White House Deputy Press Secretary Hogan Gidley didn’t deny the possibility that President Donald Trump could invoke the Insurrection Act to remove immigrants from the United States, Think Progress reports. The remarks were made during an appearance on the Fox News program Fox & Friends.
“There are lots of tools at [Trump’s] disposal,” he said. “We haven’t used them all and we’re looking at ways to protect the American people.”
The sentiment was very well received, at least among those in the room. The live studio audience clapped in response to what is essentially the idea of using the military to remove undocumented immigrants at gunpoint.
“That would be great,” responded Fox & Friends host Brian Kilmeade. “Last time we used [the Insurrection Act], I believe, was the L.A. riots where the military came in and said we are going to need military presence there. The military is there [at the border] but they can’t do as much as they want.”
Those riots, it can be noted, are not generally seen as a case study in effective handling of such a challenge.
All told, 63 individuals were killed and another 2,383 were injured in the 1992 Los Angeles riots Kilmeade referenced. Police and military forces alike were deployed to stamp out riots and protests that broke out following the acquittal of a group of police officers involved in the graphic beating of Rodney King, a black man whose arrest one year earlier was documented on video.
To create a just immigration system:
????We need to make sure that we cut, & not put increases, on spending on detention facilities
????We need to stop using DHS as a slush fund
????We need to abolish ICE & end all inhumane deportation & detention programshttps://t.co/CWEjVnzraS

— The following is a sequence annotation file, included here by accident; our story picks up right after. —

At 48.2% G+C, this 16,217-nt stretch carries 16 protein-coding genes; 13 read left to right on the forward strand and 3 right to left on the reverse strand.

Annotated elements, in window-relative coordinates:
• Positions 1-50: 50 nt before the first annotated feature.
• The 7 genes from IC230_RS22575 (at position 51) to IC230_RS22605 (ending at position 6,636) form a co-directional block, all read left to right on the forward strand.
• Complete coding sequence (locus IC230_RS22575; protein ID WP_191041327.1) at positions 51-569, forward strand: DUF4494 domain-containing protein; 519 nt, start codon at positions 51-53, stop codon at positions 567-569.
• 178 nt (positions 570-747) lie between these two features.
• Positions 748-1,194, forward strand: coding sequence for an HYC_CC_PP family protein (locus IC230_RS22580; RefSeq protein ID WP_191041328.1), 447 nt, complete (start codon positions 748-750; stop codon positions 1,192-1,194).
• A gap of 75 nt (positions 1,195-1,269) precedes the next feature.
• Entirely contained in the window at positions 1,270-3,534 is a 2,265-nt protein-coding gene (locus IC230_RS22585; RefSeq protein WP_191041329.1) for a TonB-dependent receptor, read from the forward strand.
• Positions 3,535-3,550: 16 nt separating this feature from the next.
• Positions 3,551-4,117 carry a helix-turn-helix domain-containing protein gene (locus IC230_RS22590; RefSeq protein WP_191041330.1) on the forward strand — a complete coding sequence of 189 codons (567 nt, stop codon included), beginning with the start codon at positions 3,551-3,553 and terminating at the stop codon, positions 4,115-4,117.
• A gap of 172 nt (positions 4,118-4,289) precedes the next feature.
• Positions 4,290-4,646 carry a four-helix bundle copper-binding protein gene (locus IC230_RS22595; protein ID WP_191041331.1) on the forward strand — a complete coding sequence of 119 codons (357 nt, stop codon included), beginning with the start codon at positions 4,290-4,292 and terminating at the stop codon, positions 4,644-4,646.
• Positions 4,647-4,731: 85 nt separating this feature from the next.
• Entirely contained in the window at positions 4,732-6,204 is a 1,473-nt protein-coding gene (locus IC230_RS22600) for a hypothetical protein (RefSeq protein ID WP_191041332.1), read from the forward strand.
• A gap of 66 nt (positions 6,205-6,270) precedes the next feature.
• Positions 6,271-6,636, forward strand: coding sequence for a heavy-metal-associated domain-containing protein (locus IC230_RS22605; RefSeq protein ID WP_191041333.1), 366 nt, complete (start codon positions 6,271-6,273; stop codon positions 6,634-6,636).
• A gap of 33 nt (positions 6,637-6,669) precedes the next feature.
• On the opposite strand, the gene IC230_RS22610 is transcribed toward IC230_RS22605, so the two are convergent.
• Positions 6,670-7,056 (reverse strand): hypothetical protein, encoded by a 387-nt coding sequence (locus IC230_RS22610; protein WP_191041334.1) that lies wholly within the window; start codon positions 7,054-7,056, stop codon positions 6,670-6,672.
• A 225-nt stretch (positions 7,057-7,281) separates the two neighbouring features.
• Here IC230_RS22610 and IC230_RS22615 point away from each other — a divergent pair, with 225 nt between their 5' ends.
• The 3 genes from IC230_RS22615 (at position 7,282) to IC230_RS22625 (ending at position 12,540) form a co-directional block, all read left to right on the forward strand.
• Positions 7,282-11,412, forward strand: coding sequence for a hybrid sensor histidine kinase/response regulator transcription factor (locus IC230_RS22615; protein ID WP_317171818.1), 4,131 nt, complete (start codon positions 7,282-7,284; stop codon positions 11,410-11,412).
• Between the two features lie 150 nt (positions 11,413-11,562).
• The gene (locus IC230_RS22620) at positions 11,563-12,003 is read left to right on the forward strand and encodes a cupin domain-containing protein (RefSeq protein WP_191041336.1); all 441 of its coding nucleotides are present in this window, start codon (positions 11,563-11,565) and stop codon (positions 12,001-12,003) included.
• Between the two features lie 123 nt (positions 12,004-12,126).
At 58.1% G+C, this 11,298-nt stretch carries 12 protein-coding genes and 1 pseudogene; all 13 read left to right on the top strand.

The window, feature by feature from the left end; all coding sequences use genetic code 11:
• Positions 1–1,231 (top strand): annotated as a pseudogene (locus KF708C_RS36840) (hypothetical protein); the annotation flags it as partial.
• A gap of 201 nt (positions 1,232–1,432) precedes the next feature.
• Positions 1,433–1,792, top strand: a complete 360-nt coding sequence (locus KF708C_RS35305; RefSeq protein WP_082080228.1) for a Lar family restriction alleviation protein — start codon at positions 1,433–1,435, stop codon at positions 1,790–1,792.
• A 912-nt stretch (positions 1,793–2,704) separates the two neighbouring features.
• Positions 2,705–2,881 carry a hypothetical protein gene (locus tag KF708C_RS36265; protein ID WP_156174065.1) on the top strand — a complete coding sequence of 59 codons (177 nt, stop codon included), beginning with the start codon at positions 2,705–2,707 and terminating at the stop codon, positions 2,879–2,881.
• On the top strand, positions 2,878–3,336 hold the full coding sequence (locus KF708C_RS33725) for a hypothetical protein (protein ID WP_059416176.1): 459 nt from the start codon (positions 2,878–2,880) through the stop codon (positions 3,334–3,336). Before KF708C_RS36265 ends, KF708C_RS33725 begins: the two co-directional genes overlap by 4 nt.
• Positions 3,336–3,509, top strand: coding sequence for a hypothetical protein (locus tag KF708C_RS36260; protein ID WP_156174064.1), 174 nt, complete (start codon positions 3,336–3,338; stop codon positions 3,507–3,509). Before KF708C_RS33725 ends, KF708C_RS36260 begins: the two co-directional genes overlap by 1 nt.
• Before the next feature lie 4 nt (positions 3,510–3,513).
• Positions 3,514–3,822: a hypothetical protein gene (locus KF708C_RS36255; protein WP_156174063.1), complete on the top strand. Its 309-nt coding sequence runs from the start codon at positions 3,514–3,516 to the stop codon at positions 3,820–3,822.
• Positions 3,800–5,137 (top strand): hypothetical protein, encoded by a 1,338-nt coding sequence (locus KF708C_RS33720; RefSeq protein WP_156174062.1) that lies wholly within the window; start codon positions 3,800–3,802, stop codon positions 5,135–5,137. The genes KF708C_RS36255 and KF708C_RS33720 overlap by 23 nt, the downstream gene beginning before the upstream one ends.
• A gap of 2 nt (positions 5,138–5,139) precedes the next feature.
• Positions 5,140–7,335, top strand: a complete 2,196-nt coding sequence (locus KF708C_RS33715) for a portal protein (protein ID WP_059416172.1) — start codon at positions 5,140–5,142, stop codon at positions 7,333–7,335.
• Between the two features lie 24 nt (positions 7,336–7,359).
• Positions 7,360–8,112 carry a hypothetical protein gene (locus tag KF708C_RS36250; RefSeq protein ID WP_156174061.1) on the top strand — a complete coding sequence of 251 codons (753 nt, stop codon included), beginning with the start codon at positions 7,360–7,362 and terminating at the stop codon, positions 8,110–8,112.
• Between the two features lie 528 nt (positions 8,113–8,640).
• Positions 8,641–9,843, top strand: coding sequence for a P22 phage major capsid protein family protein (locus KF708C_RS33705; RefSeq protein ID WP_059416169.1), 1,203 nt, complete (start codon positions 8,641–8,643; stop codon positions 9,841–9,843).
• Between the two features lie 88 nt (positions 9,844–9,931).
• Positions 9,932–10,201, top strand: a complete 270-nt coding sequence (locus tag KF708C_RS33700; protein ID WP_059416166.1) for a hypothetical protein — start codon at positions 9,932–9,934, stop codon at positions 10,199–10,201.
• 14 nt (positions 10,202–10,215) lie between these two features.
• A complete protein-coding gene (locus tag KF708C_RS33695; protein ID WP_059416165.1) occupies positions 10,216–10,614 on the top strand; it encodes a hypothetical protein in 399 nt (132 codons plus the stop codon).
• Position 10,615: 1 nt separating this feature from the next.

— Ilhan Omar (@IlhanMN) May 18, 2019
The discussion came on the heels of a report from The Daily Caller that cited multiple senior officials within the Trump administration who said the president was considering use of the Insurrection Act to address immigration issues.
The act, passed in 1807, allows the president to use military force within United States borders in specific instances of “insurrection, domestic violence, unlawful combination, or conspiracy.” The act can also be evoked in response to disaster scenarios, provided that local authorities are unable to maintain pubic order.
While to-date the act has not been used explicitly to address issues of immigration, its use has been reliably tinged with racial tension.
It was used most recently by President George H. W. Bush in response to the riots mentioned by Kilmeade, and prior to that in 1957, when President Dwight Eisenhower used it to enforce the desegregation of Arkansas’ public schools.
While not specifically referencing the Insurrection Act, Trump seemed to endorse the spirit of the approach.
“All people that are illegally coming into the United States now will be removed from our Country at a later date as we build up our removal forces and as the laws are changed. Please do not make yourselves too comfortable, you will be leaving soon!” the president said in a tweet.